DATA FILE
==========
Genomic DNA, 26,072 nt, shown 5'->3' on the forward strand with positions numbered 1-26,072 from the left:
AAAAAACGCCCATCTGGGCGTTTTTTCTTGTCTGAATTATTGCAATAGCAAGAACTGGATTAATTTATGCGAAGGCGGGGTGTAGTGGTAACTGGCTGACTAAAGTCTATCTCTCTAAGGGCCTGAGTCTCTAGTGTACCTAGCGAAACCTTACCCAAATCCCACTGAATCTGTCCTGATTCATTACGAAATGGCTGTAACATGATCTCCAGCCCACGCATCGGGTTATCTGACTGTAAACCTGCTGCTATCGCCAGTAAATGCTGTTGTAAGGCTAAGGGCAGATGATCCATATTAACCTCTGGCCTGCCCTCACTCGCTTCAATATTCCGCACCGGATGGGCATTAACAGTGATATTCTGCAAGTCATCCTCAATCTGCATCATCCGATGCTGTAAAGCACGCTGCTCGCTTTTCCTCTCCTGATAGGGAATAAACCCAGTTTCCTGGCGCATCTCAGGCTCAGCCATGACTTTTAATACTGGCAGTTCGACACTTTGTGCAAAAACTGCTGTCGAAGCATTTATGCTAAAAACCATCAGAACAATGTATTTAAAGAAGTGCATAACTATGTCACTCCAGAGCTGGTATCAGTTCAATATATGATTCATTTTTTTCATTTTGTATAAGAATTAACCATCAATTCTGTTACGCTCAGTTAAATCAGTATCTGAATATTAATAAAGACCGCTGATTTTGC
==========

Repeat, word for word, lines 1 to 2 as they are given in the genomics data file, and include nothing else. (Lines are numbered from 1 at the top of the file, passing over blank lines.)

Genomic DNA, 26,072 nt, shown 5'->3' on the forward strand with positions numbered 1-26,072 from the left:
AAAAAACGCCCATCTGGGCGTTTTTTCTTGTCTGAATTATTGCAATAGCAAGAACTGGATTAATTTATGCGAAGGCGGGGTGTAGTGGTAACTGGCTGACTAAAGTCTATCTCTCTAAGGGCCTGAGTCTCTAGTGTACCTAGCGAAACCTTACCCAAATCCCACTGAATCTGTCCTGATTCATTACGAAATGGCTGTAACATGATCTCCAGCCCACGCATCGGGTTATCTGACTGTAAACCTGCTGCTATCGCCAGTAAATGCTGTTGTAAGGCTAAGGGCAGATGATCCATATTAACCTCTGGCCTGCCCTCACTCGCTTCAATATTCCGCACCGGATGGGCATTAACAGTGATATTCTGCAAGTCATCCTCAATCTGCATCATCCGATGCTGTAAAGCACGCTGCTCGCTTTTCCTCTCCTGATAGGGAATAAACCCAGTTTCCTGGCGCATCTCAGGCTCAGCCATGACTTTTAATACTGGCAGTTCGACACTTTGTGCAAAAACTGCTGTCGAAGCATTTATGCTAAAAACCATCAGAACAATGTATTTAAAGAAGTGCATAACTATGTCACTCCAGAGCTGGTATCAGTTCAATATATGATTCATTTTTTTCATTTTGTATAAGAATTAACCATCAATTCTGTTACGCTCAGTTAAATCAGTATCTGAATATTAATAAAGACCGCTGATTTTGC